Community Strategy Insights

The latest insights on community strategy, technology, and value by FeverBee’s founder, Richard Millington

The Impact of COVID-19 On 18 Brand Communities

Richard Millington
Richard Millington

Founder of FeverBee

Over the past few weeks, we’ve scraped the data from over a dozen brand communities to measure the impact of COVID-19 on community participation.

The data has been fascinating.

On average, there has been a significant increase in participation (posts per day) across most communities.

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Community participation rose from an average of 277 posts per day in February to 450 posts per day in April (an increase of 62%).

However, when we break this down by community, we can see huge variations.

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The biggest increases were not in the communities we expected (retail/entertainment). Instead, they were as follows (as a %):

  • Tableau – 1150%
  • Dell – 327%
  • Titleist – 193%

The biggest declines were more predictable:

  • TomTom: -30%
  • Fitbit: -1%

This is interesting but doesn’t exactly help you determine if your community is performing or underperforming by sector. So next we aggregated the data into five unique sectors and looked at the impact upon communities.

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In absolute terms, the biggest increases have been in tech, entertainment, and retail. Each of which had the highest level of participation to begin with.

However, in percentage terms the biggest increase has been seen in comms which has seen a 141% increase compared with 68% and 66% for entertainment and retail.

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These are still fairly broad metrics, but they should provide some idea of the increase you are likely to be seeing.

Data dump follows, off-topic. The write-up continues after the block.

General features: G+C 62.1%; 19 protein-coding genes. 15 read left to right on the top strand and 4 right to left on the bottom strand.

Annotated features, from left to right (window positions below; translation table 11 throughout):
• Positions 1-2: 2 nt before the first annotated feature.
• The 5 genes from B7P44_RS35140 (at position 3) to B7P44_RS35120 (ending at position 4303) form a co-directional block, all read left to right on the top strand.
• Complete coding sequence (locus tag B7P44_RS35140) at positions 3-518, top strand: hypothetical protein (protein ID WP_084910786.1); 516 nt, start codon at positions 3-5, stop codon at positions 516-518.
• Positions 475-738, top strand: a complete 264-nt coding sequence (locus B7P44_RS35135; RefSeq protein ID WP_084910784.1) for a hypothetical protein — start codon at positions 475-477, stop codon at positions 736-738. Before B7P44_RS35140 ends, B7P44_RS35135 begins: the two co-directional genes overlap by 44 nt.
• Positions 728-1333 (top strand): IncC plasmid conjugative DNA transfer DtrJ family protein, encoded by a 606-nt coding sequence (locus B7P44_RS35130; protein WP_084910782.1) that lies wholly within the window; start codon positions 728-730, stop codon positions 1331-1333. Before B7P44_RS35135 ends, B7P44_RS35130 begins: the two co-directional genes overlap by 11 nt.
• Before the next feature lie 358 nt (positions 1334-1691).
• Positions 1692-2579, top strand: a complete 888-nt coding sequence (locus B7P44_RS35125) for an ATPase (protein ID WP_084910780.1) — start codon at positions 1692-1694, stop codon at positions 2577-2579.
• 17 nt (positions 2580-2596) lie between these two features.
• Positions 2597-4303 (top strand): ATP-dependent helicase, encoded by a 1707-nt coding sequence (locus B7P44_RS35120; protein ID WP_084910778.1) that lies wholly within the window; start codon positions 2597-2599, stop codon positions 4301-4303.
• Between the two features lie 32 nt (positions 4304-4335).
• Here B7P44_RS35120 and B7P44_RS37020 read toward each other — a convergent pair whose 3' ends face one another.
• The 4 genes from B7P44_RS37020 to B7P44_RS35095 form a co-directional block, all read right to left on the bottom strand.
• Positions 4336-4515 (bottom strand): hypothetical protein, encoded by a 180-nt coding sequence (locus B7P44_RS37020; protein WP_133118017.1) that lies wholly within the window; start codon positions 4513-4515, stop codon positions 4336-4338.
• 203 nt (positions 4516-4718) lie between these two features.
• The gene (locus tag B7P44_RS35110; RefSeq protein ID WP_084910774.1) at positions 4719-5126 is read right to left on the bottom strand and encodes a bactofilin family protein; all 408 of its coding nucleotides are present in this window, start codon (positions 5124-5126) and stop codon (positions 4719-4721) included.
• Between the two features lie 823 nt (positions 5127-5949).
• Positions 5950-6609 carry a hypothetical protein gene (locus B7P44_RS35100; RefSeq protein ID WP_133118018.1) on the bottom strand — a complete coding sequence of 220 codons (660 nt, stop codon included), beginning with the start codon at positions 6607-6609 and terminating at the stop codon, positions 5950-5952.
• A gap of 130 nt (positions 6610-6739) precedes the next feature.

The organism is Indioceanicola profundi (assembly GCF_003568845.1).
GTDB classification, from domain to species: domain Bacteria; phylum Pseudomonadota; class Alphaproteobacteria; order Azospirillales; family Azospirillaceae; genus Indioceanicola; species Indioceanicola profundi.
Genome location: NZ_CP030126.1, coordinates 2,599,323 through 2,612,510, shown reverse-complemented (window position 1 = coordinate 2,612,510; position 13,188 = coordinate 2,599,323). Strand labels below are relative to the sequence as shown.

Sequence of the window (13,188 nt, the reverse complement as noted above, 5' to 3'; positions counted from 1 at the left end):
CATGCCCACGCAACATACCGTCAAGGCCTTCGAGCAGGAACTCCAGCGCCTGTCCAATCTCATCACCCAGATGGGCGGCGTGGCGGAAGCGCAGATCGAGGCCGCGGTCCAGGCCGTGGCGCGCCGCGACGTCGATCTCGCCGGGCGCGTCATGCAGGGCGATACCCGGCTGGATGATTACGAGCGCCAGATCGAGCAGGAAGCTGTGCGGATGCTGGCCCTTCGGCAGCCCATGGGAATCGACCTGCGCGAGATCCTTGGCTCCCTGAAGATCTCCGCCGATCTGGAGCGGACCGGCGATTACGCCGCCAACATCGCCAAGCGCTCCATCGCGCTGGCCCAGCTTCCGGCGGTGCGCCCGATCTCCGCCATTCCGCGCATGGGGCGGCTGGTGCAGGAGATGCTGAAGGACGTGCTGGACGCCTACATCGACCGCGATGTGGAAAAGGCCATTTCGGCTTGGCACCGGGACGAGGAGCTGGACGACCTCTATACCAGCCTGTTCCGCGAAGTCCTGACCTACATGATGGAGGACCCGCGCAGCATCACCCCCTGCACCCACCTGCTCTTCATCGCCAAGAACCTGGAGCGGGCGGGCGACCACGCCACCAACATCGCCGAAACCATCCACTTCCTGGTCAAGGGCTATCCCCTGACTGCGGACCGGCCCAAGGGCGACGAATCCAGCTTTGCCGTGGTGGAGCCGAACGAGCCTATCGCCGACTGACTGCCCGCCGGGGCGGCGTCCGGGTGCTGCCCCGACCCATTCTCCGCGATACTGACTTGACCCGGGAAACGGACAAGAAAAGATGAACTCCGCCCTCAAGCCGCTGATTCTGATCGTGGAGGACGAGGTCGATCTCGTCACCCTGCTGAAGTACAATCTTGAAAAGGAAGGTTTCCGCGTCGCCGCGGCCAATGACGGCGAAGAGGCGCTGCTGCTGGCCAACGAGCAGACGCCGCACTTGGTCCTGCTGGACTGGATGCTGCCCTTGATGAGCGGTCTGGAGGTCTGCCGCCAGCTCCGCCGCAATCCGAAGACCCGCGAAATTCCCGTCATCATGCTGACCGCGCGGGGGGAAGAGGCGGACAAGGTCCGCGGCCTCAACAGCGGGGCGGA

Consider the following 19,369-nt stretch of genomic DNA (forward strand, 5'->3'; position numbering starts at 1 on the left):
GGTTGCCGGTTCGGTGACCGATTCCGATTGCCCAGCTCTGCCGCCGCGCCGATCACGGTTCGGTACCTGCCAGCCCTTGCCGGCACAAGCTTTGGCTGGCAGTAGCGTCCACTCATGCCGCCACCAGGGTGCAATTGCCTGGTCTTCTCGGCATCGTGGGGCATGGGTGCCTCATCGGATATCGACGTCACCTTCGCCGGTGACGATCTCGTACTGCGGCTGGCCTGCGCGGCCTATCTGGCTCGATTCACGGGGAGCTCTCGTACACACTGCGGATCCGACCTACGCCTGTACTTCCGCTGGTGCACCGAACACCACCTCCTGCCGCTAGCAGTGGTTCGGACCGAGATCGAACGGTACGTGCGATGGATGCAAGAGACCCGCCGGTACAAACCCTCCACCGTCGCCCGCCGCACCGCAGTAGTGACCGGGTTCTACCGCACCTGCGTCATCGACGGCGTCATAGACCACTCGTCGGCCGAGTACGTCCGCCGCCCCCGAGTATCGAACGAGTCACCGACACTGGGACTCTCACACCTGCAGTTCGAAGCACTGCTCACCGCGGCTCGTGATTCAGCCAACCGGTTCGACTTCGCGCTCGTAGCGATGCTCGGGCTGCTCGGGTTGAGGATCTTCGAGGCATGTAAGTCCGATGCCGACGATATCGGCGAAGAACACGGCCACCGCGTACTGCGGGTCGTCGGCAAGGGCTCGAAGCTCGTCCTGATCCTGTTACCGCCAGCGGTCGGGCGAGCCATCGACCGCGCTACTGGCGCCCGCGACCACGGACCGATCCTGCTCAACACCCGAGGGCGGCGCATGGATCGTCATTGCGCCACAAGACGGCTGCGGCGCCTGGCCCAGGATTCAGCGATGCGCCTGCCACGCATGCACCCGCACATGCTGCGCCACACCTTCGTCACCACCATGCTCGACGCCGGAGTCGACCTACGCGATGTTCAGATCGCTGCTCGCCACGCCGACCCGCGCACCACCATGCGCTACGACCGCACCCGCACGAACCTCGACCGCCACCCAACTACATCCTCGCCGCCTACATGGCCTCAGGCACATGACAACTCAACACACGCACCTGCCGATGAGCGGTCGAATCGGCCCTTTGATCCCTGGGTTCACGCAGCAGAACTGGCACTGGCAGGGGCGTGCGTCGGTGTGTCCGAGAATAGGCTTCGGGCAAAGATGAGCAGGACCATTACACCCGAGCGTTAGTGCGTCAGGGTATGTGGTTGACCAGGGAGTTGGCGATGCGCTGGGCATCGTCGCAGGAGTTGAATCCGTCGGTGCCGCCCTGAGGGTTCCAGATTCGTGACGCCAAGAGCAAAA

Why Are Posts Going Up?

There are two reasons why participation in a community might be increasing. Either your current members are participating more or you’re attracting more members.

We explored both questions.

Are Members Participating More?

The simple answer is yes (unless your community is in retail).

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The number of posts active members are making has increased in every sector except retail. Members of tech communities saw a significant increase (possibly conversion of calls and tickets into asking the community).

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It’s interesting here to note just how much participation varies by community type.

Entertainment and comms-based communities have relatively low levels of participation per active member. Non-profits have typically far higher (aligned to the right axis) levels of participation per active member.

With the exception of retail, all communities saw an increase in the average number of posts an active member is publishing.

Are More Members Participating?

Next, we examined whether the total number of active members had risen. Here the data was equally revealing.

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Every sector has seen an increase in the number of daily active participants between February and April. The average community in comms had the biggest increase of 152% with entertainment and retail close behind.

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Why Has Participation Risen?

The answer varies significantly by the community sector as we can see below.

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In comms, retail, and entertainment, we’re seeing a flood of new members joining these communities. This likely represents a shift in behavior from asking questions in one channel (i.e. customer support) to asking questions in the community instead.

The key challenge in this sector is retention of newcomers by providing a superior experience to previous channels.

In tech, the increase is largely down to existing members participating almost twice as much. There are plenty of possible explanations for this, I’d speculate it’s a sense of connection from people working from home.

In non-profit, the increase is a 50% split between the two (but the sample size is tiny).

You can compare your increase/decrease based upon the breakdown above. Note that the metrics are likely to return to normal over the long-term. You have a relatively short window to demonstrate the community is the best means for your new members to achieve their goals.

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